Kathleen and I often joke when one of our pets start scratching that it must be fleas. Although we are mostly joking, it is always in the back of my mind. We have luckily been able to keep fleas from setting up in our home. Maybe it is just that, luck. Probably not. We have taken steps to minimize our risks. There are some things that can be done to help reduce the chance of a flea infestation on your pet or in your home and a few of the more common things are discussed below.
The first thing you must do to thwart a flea infestation is to put your pet on an appropriate flea product. I stress ‘appropriate’ because different products have different mechanisms of action and efficacy. Also, cats are very sensitive to certain flea medications, in particular pyrethroid based products. Always consult with your veterinarian ensure the flea product is safe for your dog or cat and to familiarize yourself with the proper application.
What about that outdoor cat that comes inside occasionally to say hi? You bet they need flea medications. Outdoor cats are a prime host for fleas and it only takes one to hitch a ride into your home to become problematic, especially if you other pets in your home. It is also important that every pet is on flea prevention monthly, especially in the spring, summer, and early fall, to control a flea infestation issue.
I often hear the question, “Are fleas becoming resistant to certain medications?” My short answer is unlikely. There are many thoughts about why certain products do not clear infestations. The usual culprit is incorrect administration, not using the product every 30 days, or the product not being active due to inappropriate handling. The other thing that happens is flea egg emergence. If you find a flea on your pet, trust me, you have thousands of flea eggs in your home environment. These eggs will emerge as adults in a few days to 3 weeks. This is why you may still see fleas after the first or even second dose. Do not fret. With consistent monthly application of an appropriate flea medication and help with at home control, most flea problems should resolve within 3 to 4 months.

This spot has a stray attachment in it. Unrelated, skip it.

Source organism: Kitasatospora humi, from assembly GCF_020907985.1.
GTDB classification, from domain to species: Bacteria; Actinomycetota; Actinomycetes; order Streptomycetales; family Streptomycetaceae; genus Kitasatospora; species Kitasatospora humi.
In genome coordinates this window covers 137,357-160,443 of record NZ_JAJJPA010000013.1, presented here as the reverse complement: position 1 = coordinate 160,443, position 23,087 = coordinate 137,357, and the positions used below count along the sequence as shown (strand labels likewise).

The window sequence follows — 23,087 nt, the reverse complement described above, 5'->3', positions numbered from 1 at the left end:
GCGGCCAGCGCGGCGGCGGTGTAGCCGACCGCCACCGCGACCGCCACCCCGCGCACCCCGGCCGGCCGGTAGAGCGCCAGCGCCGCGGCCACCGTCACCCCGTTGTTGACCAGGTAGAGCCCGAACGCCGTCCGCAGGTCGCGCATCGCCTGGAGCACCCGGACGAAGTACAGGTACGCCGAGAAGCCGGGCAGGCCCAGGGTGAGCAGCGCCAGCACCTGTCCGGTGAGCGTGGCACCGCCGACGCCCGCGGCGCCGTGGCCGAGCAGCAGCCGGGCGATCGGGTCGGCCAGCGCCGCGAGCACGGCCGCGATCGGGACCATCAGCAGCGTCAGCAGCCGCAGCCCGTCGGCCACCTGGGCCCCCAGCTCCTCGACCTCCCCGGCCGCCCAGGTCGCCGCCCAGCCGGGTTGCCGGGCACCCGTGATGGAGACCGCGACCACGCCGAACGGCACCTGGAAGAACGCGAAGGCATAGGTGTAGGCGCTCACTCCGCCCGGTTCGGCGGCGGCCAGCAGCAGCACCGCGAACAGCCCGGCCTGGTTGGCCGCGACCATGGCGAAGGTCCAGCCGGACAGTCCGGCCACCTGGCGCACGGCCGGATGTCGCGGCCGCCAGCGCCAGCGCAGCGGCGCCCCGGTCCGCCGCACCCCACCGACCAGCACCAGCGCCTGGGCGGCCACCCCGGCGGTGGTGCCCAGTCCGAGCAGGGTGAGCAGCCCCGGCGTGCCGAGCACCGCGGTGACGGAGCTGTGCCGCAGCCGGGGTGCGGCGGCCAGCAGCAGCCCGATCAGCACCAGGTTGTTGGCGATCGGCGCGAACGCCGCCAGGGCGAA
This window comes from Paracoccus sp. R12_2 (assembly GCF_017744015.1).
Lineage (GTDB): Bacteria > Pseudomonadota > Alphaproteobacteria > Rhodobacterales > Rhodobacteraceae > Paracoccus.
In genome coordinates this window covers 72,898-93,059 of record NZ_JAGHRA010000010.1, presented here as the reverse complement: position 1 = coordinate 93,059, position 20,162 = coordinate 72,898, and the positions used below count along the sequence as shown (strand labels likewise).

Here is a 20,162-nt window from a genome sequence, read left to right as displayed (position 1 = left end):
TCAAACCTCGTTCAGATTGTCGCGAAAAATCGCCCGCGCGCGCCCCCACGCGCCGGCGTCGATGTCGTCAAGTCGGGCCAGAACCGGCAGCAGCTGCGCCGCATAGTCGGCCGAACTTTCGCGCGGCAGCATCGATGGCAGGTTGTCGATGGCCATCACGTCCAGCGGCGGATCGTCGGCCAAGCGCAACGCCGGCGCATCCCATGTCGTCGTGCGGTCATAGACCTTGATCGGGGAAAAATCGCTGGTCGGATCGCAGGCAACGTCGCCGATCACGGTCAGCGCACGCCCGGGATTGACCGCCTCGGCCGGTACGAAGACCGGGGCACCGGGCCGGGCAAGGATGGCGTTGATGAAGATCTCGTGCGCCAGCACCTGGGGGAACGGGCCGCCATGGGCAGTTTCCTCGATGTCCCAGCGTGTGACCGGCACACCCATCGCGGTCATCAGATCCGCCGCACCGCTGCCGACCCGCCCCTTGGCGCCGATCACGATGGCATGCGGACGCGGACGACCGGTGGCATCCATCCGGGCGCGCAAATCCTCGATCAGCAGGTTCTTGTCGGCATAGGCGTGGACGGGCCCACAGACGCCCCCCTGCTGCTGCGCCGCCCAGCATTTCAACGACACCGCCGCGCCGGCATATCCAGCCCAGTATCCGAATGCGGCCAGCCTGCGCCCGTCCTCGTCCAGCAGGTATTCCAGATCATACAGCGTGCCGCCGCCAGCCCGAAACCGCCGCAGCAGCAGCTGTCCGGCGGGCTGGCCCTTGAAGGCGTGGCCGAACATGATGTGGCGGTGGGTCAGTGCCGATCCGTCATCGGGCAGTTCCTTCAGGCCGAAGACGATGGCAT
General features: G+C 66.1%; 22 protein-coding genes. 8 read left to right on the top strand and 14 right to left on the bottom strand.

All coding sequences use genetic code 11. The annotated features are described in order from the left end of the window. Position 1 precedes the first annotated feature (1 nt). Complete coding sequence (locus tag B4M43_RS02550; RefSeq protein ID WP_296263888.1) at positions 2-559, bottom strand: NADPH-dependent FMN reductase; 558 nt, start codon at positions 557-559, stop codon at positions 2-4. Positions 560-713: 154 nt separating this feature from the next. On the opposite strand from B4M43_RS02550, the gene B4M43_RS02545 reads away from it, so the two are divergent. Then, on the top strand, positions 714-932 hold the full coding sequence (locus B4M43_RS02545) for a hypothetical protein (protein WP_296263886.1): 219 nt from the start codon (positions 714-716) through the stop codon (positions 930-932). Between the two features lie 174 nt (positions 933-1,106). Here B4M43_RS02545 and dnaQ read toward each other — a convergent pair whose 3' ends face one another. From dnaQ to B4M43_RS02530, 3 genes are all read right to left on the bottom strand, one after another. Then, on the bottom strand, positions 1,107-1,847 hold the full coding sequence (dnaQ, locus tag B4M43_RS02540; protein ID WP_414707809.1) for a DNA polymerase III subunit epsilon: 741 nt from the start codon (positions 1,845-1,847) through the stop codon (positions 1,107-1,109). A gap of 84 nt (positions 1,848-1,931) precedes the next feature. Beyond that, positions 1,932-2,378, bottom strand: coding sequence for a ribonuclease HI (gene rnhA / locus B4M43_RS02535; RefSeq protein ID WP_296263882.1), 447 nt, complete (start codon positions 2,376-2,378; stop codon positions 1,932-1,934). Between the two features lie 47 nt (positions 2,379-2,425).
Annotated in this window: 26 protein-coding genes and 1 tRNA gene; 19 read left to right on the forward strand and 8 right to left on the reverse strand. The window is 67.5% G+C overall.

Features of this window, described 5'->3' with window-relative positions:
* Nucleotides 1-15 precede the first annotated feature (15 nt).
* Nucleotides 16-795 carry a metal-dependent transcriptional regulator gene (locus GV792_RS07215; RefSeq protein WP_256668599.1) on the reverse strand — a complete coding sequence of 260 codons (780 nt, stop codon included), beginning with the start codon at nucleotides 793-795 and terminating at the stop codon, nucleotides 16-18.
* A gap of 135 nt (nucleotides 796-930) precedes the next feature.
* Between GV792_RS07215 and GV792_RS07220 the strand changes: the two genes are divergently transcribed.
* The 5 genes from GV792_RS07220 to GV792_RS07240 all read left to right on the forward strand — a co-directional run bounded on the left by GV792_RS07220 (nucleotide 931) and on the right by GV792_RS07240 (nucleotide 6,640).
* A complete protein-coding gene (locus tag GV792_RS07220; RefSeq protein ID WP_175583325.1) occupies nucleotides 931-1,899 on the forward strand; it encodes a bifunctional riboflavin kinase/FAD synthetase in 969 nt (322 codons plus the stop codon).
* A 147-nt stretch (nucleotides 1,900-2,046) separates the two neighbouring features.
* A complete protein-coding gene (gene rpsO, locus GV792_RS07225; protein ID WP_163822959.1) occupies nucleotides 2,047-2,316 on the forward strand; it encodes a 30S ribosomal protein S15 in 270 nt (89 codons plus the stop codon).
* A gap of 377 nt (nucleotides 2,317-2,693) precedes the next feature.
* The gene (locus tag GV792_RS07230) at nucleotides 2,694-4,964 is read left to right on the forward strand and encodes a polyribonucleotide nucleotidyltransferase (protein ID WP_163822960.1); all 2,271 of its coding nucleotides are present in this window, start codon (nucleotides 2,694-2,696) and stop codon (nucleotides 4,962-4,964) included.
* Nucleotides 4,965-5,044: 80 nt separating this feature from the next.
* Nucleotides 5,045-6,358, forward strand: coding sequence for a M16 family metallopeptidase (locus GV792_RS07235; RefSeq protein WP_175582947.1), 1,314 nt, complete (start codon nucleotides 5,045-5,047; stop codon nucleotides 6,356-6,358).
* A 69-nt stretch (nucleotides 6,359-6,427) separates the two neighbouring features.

So how about in the home environment? The most important thing that you can do is remove the flea egg burden. This can be done with regular vacuuming, at least once every week, and regular washing of bedding where you’re pet regularly resides. I recommend emptying the contents from your vacuum into a plastic bag and taking it outside as there are reports that flea eggs can hatch within a vacuum or indoor garbage. I am not a huge proponent of powders or sprays to control your home environment, but I will occasionally recommend products (I.e., Flea Buster) for those tough to control cases.
The other question of often get is about natural products to control fleas. Unfortunately at this time there are no natural products (that I am aware of) that consistently control or prevent flea infestations. The one product with some proven efficacy is diatomaceous earth. This can be used in both the home and outdoor environment.
Next time you see your dog or cat scratching, remember that fleas are a problem in many places in the US and can be present year around as they are here in Washington. The easiest way to prevent a flea problem is not allow them into your home through use of an appropriate flea preventative. Just say no to fleas!
Until next time, Dr. Nick.